Have you thought about energy this way? Have you ever looked at the things you do and say and asked yourself, “Am I doing this from love, or am I doing this from fear?” This is the most important question you can ask yourself because it brings you to the most important choice you can make: the choice between love an fear. Not only is this choice possible, it is the choice you were born to make each moment. Choosing to act with love no matter what is happening inside you (such as painful experiences of fear) and around you (such as a national or international crisis) is creating authentic power. Creating authentic power depends on your choice. Choosing fear almost always happens unconsciously. Choosing love always happens consciously.

What is your energy of choice?”

You can reach Renny at: renny@rennysherrow.com

Dreamtime

Up earlier than dawn on a cool, crisp Autumn morning, I quickly pull on my breeches and a long sleeved ‘T’, eagerly anticipating a ride into the richness of another morning. I can hear Morgan whinnying in the barn — music to my ears. She knows I’m on my way. Always, at my first sighting of her, I feel a thrill at her beauty. Dark brown coat with a striking black mane and tail, well-toned muscles rippling at her slightest move, head held high, she is a perfect portrait of magnificence.

My first task is to brush her velvety smooth coat. It’s a way of silent connection and conversation between us. Morgan’s soft, brown eyes emanate kindness – unless, or course, someone takes her by surprise. Then the iris periscopes in and her look might start you thinking that it’s time to leave and quickly. We’ve been buddies for a quite a stretch of time and long ago I made the decision that I would set her free from harness and collar and ride bareback.

We exit the smell of hay in the stalwart old barn and start slowly down a steep, rocky hill to the forest path. A multi-colored collage of autumn leaves covers the trail and muffles the sound of rhythmic hooves. The smell of sweet earth rises as the day begins to warm and time dissolves into mist. As we trot along in silence, my body begins to respond synchronously with Morgan’s movements. I become conscious of a symphony of birdsong, of the silent rhythms of the forest surrounding us and of the wind whispering through the leaves. Everything in the forest seems to respond to our movement with song and sound at surprisingly appropriate and syncopated moments.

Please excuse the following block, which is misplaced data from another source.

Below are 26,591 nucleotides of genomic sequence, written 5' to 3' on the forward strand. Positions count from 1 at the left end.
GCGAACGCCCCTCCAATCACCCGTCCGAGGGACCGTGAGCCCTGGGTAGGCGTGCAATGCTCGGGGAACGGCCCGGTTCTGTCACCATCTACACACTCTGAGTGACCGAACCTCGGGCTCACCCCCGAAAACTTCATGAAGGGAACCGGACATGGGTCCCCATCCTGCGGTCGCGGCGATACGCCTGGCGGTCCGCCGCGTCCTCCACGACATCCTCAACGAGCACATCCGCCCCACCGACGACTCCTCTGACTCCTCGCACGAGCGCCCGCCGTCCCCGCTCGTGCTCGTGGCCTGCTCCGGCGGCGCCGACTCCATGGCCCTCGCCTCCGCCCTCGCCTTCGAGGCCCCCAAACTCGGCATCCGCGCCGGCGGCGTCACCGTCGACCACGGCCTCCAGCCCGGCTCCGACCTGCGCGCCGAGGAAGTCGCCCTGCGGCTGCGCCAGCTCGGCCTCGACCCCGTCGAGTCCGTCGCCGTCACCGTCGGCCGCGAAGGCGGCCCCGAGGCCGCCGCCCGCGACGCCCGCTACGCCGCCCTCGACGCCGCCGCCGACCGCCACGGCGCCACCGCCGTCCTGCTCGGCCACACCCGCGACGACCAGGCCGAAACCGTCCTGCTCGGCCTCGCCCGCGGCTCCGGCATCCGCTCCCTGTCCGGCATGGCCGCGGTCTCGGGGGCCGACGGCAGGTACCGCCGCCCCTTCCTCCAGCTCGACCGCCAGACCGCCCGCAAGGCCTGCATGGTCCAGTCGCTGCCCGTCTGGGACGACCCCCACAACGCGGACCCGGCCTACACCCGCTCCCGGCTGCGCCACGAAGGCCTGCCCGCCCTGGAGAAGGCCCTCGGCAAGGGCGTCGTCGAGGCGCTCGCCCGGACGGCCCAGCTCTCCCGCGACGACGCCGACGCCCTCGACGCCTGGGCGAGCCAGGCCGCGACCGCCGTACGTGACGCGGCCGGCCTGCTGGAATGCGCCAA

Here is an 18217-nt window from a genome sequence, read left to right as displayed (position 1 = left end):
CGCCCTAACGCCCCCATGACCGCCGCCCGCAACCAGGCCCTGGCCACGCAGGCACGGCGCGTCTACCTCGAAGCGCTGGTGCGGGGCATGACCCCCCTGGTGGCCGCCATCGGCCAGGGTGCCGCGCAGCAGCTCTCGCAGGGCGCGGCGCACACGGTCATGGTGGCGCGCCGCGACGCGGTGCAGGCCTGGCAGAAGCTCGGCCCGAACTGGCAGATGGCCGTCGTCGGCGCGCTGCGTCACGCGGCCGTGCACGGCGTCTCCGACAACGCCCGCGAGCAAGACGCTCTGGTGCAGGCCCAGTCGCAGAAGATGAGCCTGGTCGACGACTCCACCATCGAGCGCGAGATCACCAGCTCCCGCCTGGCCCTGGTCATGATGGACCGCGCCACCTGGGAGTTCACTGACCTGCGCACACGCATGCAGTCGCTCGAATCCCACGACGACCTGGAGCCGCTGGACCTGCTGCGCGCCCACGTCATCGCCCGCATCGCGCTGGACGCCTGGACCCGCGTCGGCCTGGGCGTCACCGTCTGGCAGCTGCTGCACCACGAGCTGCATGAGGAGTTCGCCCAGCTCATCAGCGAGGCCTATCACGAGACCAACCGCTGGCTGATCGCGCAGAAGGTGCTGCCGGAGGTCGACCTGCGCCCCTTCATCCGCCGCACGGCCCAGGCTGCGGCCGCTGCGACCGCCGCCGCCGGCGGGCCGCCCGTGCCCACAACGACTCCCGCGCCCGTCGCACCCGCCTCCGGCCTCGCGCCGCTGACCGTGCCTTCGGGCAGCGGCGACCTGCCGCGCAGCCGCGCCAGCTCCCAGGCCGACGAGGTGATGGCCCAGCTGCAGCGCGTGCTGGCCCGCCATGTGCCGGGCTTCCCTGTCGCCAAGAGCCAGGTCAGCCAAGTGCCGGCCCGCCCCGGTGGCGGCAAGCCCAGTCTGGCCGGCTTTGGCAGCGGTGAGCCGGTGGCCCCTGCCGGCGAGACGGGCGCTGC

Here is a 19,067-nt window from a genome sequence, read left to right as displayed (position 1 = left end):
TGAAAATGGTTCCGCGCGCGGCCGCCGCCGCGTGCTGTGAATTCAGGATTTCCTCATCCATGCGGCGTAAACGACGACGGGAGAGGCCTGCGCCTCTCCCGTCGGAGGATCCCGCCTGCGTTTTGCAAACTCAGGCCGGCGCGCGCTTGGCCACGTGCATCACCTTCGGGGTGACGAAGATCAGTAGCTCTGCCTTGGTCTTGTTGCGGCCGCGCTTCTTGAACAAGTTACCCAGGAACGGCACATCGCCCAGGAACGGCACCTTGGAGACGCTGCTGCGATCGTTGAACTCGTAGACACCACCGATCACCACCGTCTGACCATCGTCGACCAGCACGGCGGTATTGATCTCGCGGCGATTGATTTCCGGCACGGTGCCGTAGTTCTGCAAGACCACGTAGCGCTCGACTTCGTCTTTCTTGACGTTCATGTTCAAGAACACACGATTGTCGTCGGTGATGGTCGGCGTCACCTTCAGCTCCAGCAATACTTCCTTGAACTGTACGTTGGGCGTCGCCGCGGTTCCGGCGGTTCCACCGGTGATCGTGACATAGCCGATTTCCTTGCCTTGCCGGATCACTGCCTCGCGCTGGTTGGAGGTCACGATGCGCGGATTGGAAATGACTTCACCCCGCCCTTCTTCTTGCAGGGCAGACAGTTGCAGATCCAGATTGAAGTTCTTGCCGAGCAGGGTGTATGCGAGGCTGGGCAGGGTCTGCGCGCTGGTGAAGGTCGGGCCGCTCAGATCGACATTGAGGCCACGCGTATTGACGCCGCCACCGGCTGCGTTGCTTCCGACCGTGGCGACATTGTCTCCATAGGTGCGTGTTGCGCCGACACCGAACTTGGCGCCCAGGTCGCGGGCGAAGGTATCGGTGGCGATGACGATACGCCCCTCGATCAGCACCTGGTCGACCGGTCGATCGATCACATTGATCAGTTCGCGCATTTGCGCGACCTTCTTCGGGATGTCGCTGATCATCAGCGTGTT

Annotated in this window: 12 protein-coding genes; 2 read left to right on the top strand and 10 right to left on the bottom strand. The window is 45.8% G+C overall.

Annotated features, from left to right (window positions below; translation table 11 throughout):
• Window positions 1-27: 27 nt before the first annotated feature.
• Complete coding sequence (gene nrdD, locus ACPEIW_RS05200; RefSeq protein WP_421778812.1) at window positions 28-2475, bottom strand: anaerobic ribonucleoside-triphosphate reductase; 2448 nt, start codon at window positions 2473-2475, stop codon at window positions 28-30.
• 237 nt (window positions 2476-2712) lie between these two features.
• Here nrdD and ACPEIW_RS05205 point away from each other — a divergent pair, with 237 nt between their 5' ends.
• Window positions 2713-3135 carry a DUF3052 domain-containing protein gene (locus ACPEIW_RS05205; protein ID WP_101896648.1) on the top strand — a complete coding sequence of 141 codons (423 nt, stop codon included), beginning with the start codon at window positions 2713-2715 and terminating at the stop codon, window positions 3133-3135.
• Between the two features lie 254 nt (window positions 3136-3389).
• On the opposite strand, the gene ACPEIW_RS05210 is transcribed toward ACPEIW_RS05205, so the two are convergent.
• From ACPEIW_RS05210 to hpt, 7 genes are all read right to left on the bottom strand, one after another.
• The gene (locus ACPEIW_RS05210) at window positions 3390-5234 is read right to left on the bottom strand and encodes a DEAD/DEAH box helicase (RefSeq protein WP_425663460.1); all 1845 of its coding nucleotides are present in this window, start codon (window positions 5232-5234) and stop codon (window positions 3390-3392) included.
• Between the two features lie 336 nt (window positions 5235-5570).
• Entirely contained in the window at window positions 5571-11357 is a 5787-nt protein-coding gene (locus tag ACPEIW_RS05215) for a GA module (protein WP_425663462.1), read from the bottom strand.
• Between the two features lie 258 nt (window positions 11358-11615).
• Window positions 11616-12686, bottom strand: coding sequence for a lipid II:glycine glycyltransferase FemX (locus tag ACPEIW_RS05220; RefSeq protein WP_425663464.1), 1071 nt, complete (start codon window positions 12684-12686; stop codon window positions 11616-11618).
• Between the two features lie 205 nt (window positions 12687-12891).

A horse is an amazing creature. Discipline along with freedom brings out their magnificence and their loyalty. I give her boundaries but don’t imprison her spirit. In such an environment, her unique and complex character has space to unfold at the same time that she learns to be responsive and dependable. That’s the reason I threw out her harness. It’s a sign of gut level cooperation between us. She is a faithful friend now, willing and happy to be a partner in any enterprise whether it be work or play.

We exit the forest into a softly rolling, flowered meadow. A sense of exhilaration begins the flow of adrenalin and Morgan’s pace quickens. I feel a cool river of wind flow over us as I braid my hands into her mane. I’m hunkered down on her back, legs gripping her sides, as if I were part of her skin and feel thrilled with the sense of both of us, now as one, flying effortlessly through the air. We rise together. Like Shamans riding the flying horse, Pegasus, Morgan and I enter into the mystery of worlds beyond worlds. I know where that myth comes from. I live it every morning.

Pet Rocks

A Psychic once suggested to me that I get my hands on a Shiva lingam — that it could change my life. I had never heard of a Shiva lingam so I researched. A lingam is a symbol and represents, among other things, the Hindu god Shiva, divine generative energy, the human subtle body and can be a catalyst for greater intuition and a Kundalini awakening. Dr. David Frawley, internationally acclaimed Yoga scholar and author says, “The Shiva linga represents the ascending energy of consciousness and life in nature.” It all sounded interesting so I went on a lingam search.

Apparently lingams can be a variety of different objects including columnar or oval stones or crystals. As a result of my search, I now have two ovoid stones. The first one I found was as smooth as a river stone, brown with gray, and gently piqued my interest. The second, a lapis lazuli, blindsided me with its beauty. Like trying on shoes, I enclosed each one into my fists. Each fit wonderfully snug into the palms of my hands. One felt like an egg, the other a sacred temple. Unexpectedly, the second felt alive – it really grabbed me. I’m told it might be a ‘talking’ stone. Who knew? The stones live with me now and insist that they belong there in my palms … as natural a part of me as my hands. They comfort me. I guess you could call them my ‘pet rocks.’